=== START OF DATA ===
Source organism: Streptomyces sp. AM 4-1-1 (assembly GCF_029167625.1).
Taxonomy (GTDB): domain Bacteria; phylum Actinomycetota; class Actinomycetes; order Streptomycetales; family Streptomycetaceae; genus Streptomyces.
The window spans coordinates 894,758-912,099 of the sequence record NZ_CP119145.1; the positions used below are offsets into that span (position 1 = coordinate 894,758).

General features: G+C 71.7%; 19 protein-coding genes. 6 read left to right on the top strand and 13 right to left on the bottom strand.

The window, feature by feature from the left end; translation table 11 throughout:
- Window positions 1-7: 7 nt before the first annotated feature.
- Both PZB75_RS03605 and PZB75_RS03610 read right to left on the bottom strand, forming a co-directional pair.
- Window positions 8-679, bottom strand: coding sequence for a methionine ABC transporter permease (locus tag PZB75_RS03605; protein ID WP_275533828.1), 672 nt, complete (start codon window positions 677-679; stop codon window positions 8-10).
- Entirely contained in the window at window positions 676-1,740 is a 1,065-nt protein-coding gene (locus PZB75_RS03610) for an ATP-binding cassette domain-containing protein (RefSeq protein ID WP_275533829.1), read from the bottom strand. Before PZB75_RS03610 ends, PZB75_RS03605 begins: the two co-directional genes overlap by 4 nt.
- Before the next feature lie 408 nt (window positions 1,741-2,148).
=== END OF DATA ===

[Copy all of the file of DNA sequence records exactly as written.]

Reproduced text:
Source organism: Streptomyces sp. AM 4-1-1 (assembly GCF_029167625.1).
Taxonomy (GTDB): domain Bacteria; phylum Actinomycetota; class Actinomycetes; order Streptomycetales; family Streptomycetaceae; genus Streptomyces.
The window spans coordinates 894,758-912,099 of the sequence record NZ_CP119145.1; the positions used below are offsets into that span (position 1 = coordinate 894,758).

General features: G+C 71.7%; 19 protein-coding genes. 6 read left to right on the top strand and 13 right to left on the bottom strand.

The window, feature by feature from the left end; translation table 11 throughout:
- Window positions 1-7: 7 nt before the first annotated feature.
- Both PZB75_RS03605 and PZB75_RS03610 read right to left on the bottom strand, forming a co-directional pair.
- Window positions 8-679, bottom strand: coding sequence for a methionine ABC transporter permease (locus tag PZB75_RS03605; protein ID WP_275533828.1), 672 nt, complete (start codon window positions 677-679; stop codon window positions 8-10).
- Entirely contained in the window at window positions 676-1,740 is a 1,065-nt protein-coding gene (locus PZB75_RS03610) for an ATP-binding cassette domain-containing protein (RefSeq protein ID WP_275533829.1), read from the bottom strand. Before PZB75_RS03610 ends, PZB75_RS03605 begins: the two co-directional genes overlap by 4 nt.
- Before the next feature lie 408 nt (window positions 1,741-2,148).